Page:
Engineering Drought Resistance in Forest Trees
Citable Link (URL):http://resolver.sub.uni-goettingen.de/purl?gs-1/15803
Climatic stresses limit plant growth and productivity. In the past decade, tree improvement programs were mainly focused on yield but it is obvious that enhanced stress resistance is also required. In this review we highlight important drought avoidance and tolerance mechanisms in forest trees. Genomes of economically important trees species with divergent resistance mechanisms can now be exploited to uncover the mechanistic basis of long-term drought adaptation at the whole plant level. Molecular tree physiology indicates that osmotic adjustment, antioxidative defense and increased water use efficiency are important targets for enhanced drought tolerance at the cellular and tissue level. Recent biotechnological approaches focused on overexpression of genes involved in stress sensing and signaling, such as the abscisic acid core pathway, and down-stream transcription factors. By this strategy, a suite of defense systems was recruited, generally enhancing drought and salt stress tolerance under laboratory conditions. However, field studies are still scarce. Under field conditions trees are exposed to combinations of stresses that vary in duration and magnitude. Variable stresses may overrule the positive effect achieved by engineering an individual defense pathway. To assess the usability of distinct modifications, large-scale experimental field studies in different environments are necessary. To optimize the balance between growth and defense, the use of stress-inducible promoters may be useful. Future improvement programs for drought resistance will benefit from a better understanding of the intricate networks that ameliorate molecular and ecological traits of forest trees.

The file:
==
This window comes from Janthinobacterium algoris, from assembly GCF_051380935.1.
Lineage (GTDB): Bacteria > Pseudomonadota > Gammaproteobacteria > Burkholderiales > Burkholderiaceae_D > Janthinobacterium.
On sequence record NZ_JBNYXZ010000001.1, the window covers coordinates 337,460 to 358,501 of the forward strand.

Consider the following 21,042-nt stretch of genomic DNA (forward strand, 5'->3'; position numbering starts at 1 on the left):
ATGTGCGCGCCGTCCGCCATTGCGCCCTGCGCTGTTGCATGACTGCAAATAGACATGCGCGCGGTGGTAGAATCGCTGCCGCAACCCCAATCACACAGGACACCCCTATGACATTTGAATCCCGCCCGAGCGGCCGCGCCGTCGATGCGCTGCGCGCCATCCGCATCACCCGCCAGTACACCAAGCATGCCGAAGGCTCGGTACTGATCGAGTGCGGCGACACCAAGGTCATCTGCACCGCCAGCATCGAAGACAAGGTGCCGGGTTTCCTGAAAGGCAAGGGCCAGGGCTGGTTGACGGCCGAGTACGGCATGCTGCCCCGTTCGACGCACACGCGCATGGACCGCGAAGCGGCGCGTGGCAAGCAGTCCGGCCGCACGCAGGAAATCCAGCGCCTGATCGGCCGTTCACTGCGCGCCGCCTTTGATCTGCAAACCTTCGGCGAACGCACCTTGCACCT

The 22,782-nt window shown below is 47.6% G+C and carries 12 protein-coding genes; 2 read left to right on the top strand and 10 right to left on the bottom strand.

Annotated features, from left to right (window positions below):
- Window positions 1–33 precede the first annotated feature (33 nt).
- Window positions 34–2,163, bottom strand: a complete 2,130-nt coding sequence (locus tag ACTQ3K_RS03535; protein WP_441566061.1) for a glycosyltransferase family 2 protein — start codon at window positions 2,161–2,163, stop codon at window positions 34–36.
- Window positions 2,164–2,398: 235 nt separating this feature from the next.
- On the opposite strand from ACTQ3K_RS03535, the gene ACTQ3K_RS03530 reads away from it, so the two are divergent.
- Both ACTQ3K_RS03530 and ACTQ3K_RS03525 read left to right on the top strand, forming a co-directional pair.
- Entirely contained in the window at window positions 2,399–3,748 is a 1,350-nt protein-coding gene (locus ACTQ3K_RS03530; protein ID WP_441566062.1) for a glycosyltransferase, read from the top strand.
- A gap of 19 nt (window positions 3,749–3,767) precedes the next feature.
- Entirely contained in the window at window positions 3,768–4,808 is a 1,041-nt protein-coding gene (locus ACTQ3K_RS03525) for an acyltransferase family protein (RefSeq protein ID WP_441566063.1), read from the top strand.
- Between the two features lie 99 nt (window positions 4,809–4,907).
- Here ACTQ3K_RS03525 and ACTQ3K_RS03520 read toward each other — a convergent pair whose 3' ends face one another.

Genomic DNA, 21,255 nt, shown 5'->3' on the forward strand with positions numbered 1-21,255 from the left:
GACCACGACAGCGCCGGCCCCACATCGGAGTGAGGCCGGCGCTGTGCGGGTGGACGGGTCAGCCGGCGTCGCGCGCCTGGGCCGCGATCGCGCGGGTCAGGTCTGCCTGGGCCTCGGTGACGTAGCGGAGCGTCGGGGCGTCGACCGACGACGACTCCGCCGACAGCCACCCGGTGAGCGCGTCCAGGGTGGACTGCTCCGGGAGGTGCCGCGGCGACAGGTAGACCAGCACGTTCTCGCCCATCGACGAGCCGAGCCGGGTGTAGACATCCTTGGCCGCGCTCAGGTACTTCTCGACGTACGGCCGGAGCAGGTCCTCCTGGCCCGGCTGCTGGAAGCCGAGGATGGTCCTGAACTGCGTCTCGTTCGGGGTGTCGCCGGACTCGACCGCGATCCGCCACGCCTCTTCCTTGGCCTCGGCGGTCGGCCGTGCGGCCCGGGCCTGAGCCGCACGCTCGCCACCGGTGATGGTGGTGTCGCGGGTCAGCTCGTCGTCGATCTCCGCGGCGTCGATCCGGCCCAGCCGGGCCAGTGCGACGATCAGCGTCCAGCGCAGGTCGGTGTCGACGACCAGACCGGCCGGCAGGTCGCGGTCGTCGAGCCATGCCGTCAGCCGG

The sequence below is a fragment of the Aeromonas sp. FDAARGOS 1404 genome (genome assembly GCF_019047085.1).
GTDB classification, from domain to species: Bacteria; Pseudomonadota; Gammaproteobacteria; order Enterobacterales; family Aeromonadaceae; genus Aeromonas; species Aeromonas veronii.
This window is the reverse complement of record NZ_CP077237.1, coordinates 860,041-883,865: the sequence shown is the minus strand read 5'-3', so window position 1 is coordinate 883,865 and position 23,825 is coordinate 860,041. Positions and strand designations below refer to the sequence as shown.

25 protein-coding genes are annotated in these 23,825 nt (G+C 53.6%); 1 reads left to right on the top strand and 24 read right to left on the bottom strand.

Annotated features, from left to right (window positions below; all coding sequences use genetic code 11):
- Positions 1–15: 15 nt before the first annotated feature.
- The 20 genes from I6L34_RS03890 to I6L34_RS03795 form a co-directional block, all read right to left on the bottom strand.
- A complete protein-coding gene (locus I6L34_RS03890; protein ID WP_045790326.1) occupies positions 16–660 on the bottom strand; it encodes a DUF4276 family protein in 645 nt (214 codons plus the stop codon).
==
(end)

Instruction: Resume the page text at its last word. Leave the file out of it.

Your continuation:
Sponsored by EU